classmates. As a single parent, college student, and dedicated community outreach coordinator,
I have learned how to think smarter and not harder. The three keys to successfully balancing
parenthood, working, and excelling in school are creativity, innovation, and grit.

HF: What is the most valuable lesson you’ve learned through your journey?

AC: The most valuable lesson I have learned along the way is the importance of self-worth. When I
walked in to enroll in college classes, I had a damaged sense of self-worth. At that point of my
life, I was unsure if that feeling of inadequacy would ever heal. I was a single parent who
dropped out of high school at an early age and struggled to survive in a world without an
education or supportive network. I had limited skills in the workplace and I was a reflection of
poverty in modern day America. I was intimidated by the very word university because I did not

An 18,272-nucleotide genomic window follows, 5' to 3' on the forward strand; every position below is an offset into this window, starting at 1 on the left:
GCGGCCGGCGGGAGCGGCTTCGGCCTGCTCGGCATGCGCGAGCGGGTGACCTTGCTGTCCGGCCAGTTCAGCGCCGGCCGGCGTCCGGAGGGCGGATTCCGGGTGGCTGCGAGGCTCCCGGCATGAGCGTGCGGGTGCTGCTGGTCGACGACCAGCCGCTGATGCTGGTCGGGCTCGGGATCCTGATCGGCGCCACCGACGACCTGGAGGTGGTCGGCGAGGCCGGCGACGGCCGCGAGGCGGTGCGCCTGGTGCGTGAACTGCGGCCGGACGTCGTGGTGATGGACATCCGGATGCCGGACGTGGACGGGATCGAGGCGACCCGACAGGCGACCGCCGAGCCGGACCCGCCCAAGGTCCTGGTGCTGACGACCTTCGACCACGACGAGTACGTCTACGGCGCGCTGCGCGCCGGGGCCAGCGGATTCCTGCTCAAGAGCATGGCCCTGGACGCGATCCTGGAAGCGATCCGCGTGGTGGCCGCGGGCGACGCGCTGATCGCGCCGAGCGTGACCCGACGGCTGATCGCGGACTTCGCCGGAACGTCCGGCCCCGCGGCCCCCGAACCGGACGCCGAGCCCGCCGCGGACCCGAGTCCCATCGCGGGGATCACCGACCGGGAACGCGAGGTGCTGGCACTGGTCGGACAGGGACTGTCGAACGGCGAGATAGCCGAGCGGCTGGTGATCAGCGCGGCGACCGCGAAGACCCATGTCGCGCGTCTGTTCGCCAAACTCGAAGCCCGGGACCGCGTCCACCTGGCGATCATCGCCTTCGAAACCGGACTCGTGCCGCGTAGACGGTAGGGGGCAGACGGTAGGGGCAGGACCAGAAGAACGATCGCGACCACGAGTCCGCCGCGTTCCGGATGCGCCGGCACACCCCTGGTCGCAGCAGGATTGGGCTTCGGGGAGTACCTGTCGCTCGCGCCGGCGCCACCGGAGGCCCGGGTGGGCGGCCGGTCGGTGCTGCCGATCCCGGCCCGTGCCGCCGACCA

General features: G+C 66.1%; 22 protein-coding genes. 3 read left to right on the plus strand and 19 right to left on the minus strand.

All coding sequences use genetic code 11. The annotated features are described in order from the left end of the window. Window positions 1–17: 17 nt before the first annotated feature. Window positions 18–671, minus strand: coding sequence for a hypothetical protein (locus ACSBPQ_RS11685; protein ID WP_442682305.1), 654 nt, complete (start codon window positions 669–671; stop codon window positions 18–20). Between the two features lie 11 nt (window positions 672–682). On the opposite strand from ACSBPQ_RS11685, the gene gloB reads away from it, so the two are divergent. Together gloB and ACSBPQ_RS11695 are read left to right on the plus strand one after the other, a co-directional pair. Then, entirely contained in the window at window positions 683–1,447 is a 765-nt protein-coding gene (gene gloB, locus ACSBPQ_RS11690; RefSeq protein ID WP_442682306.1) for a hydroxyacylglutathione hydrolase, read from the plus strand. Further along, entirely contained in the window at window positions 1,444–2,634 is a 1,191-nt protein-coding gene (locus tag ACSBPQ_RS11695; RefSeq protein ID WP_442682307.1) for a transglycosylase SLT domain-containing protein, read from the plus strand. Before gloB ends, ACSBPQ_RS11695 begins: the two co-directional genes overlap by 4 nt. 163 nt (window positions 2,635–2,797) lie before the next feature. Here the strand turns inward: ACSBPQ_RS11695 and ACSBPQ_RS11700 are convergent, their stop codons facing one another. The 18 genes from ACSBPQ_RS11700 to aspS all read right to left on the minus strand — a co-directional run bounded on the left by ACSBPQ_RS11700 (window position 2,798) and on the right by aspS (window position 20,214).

feel like I was worthy of a quality education. These judgements against myself were lies. They
were insecurities that I allowed to define who I was instead of where I was at that time in my life.
During my sociology and psychology classes, I studied about Maslow’s hierarchy of needs. I
started to understand why my self-esteem was so low and how I could help myself. My
reflection of my self was the product of my basic living needs being unmet. I felt insecure about
employment and being able to provide my family with food. These were temporary obstacles
that could be overcome through education. Once I realized that education was achievable, my
reflection of myself began to improve. Studying this theory helped me understand that building
self-esteem is a process and not a destination.